Below are the abstracts/summaries for papers identified from the month of July. The selections feature topics ranging from the price increases of protected-class drugs in Medicare Part D, to the impact of price regulation on the availability of new drugs in Germany, to the association between FDA advisory committee recommendations and agency actions. A full posting of abstracts/summaries of these articles may be found on our website.

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New Podcast Tackles Drug Pricing, Market Power, and More

About 24 percent of adults report difficulty in affording prescription drugs, including 9 percent who report it is “very difficult” to afford them and 15 percent who report it is “somewhat difficult.” Approximately 11 percent of adults reported rationing high-priced drugs in 2017.

Recently, @Arnold_Ventures launched a new podcast, “Deep Dive with Laura Arnold,” that tackles the issue of drug prices. In its debut episode, podcast host Laura Arnold sits down with David Mitchell, founder of Patients for Affordable Drugs, who began his fight for drug pricing reform after a devastating diagnosis of an incurable blood cancer. The cost of his medicine each year: $325,000. They discuss a broken system built to serve those who make money — not those who depend on it for their health.

“Our mission is to improve people’s lives by fixing broken systems,” Arnold says. “We view drug pricing as a broken system, and not just from a theoretical perspective, but from a human perspective. We see this as a crisis in our nation. People can’t afford their drugs, and the consequences for all of us, both personally and from a societal perspective, are dire.”

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American Opioid Litigation: A Conversation with Professor Elizabeth Chamblee Burch

Professor Elizabeth Chamblee Burch

In my last post about recent developments in American aggregate opioid litigation, I teased about a future segment documenting a fantastic conversation with Professor Elizabeth Chamblee Burch. This post delivers that promise. Professor Burch is Fuller E. Callaway Chair of Law at the University of Georgia School of Law and an expert in complex litigation, mass torts, multidistrict litigation, and civil procedure.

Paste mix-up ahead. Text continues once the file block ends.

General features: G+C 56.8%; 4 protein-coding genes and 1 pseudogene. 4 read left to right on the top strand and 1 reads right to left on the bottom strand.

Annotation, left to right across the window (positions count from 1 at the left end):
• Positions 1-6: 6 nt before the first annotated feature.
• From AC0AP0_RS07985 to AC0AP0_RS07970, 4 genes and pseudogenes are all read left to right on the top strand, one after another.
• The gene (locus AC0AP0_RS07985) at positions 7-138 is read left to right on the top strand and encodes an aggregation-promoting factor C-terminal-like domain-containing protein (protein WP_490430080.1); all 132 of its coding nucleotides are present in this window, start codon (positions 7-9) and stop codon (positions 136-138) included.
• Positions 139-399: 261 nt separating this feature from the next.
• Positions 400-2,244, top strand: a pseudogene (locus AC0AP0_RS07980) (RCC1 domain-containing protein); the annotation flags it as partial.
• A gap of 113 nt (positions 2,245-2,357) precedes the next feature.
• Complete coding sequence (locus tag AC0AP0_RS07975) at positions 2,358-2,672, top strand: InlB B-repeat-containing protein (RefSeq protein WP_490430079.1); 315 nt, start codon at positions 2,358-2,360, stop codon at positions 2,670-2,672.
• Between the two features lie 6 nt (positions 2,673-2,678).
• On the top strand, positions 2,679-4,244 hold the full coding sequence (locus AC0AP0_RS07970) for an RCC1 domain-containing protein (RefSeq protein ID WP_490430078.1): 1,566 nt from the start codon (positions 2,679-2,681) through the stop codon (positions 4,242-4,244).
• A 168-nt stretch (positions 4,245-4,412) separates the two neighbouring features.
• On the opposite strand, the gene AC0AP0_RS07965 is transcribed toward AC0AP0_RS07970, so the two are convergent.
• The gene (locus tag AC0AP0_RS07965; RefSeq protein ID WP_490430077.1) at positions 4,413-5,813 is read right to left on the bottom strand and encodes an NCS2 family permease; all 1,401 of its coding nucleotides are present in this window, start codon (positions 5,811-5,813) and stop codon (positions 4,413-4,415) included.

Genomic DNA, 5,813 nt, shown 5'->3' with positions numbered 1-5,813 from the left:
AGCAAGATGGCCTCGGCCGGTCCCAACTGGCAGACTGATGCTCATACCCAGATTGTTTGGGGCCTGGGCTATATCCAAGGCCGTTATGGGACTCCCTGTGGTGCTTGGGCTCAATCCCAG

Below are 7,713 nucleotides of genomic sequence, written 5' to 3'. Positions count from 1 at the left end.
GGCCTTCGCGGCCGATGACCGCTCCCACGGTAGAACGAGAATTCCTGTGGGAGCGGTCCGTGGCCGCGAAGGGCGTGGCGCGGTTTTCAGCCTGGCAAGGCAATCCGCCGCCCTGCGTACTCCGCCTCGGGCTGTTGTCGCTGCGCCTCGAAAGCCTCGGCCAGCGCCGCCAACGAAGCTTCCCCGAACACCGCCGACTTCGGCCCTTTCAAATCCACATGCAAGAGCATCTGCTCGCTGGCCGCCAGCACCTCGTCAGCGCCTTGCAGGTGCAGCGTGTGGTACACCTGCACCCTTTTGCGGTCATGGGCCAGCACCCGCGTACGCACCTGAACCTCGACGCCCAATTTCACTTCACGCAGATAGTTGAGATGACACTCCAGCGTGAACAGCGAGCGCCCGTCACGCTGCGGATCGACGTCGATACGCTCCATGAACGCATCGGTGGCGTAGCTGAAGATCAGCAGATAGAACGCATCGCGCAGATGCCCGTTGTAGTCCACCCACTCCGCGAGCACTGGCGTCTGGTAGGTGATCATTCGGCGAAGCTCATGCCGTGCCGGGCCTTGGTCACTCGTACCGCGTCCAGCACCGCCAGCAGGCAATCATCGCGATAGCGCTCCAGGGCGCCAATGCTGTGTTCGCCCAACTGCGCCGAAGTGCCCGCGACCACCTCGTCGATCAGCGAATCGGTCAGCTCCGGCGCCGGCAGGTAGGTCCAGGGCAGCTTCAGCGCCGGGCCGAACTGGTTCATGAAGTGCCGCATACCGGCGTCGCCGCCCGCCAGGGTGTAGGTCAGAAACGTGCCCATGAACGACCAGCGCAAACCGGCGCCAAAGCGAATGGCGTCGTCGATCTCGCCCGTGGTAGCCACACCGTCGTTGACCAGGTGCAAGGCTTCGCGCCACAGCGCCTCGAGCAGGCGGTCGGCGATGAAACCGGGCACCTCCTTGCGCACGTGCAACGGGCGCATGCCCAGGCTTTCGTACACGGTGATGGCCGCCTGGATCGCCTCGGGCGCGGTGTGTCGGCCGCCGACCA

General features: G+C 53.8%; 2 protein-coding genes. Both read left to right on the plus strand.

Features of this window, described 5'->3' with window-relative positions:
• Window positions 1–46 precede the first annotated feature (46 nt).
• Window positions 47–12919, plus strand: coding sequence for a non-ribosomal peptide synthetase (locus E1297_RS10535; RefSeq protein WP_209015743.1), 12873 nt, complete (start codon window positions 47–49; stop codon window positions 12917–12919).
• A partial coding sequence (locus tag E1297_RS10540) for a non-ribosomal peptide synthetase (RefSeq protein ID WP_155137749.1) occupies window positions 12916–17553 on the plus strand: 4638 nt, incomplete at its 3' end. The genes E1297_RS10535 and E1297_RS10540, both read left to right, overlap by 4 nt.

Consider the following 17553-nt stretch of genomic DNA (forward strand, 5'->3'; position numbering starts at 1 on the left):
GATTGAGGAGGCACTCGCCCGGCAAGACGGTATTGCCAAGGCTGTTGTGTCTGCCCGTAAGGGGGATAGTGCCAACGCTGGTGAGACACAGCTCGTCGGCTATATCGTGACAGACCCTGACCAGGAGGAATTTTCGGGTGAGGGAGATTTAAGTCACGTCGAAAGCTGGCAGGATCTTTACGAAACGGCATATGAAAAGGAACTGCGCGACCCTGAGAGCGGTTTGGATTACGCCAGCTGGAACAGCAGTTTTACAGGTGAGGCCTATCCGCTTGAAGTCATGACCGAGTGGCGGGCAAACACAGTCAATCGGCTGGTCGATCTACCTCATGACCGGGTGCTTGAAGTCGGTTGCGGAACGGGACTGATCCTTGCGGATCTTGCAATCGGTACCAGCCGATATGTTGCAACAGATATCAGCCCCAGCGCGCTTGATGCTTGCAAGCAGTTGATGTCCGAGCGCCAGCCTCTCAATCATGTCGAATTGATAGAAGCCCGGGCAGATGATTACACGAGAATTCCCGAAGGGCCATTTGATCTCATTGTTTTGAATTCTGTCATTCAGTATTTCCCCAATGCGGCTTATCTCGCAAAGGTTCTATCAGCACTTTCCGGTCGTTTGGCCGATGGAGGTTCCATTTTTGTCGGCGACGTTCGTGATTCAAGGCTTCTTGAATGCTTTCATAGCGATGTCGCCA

Readers can access her impressive scholarly contributions on these topics here.

As Professor Burch elucidates in her research, the United States civil justice system has witnessed the waning of class certification cases and, concomitantly, the rise of multidistrict litigation (MDL) to resolve high-stakes, aggregate civil disputes.

This trend includes the massive national multidistrict litigation currently pending in the United States District Court for the Northern District of Ohio (Opioid MDL). Unlike class certification litigation, which is governed by Federal Rule of Civil Procedure 23, the MDL process is subject to the 1968 Multidistrict Litigation ActRead More

The Funding Effect: How Drug Manufacturers Design Clinical Trials to Produce Favorable Results

By Ryan J. Duplechin

Many consumers are unaware that the U.S. Food and Drug Administration (“FDA”) does not test drugs in the approval process. Instead, drug manufacturers test their drugs and submit their own results to the FDA for review. Hoping to convince the FDA and investors of the safety and effectiveness of their new drug, manufacturers go to great lengths to report positive results in clinical trials. Read More

Recent Developments in Opioid Litigation: A Re-Cap, Visual Aid, and Summary of Outstanding Inquiries

Media reports suffered no shortage of hot takes concerning opioid “arch-villain” Purdue Pharma’s agreement to pay $270 million to settle its OxyContin lawsuit in Oklahoma. The highlights of that settlement include Purdue’s payment of $102.5 million to fund a new Center for Addiction Studies and Treatment at Oklahoma State University, $60 million for attorney’s fees and litigation expenses, $20 million worth of drugs to treat opioid use disorder, and $12.5 million to cover the opioid-related costs incurred by Oklahoma’s local governments. Members of the Sackler family, who were not named as defendants in the litigation, also agreed to contribute an additional $75 million to Oklahoma over a five-year period.

A noteworthy concentration of the media coverage dedicated to Purdue’s Oklahoma settlement has involved speculation regarding its potential impact on the numerous outstanding opioid cases in other states as well as the myriad federal cases aggregated in the opioid multidistrict litigation (Opioid MDL) before the United States District Court for the Northern District of Ohio. The New York Times, for example, was quick to claim that the Oklahoma resolution “could jolt other settlement talks with [Purdue], including those in a consolidated collection of 1600 cases overseen” in the Opioid MDL. The Wall Street Journal similarly reported that “Purdue Pharma LP has forged the first deal to resolve more than 1,600 lawsuits blaming the OxyContin maker for fueling the opioid crisis, a move that could lay the groundwork for the resolution of the rest of the litigation.”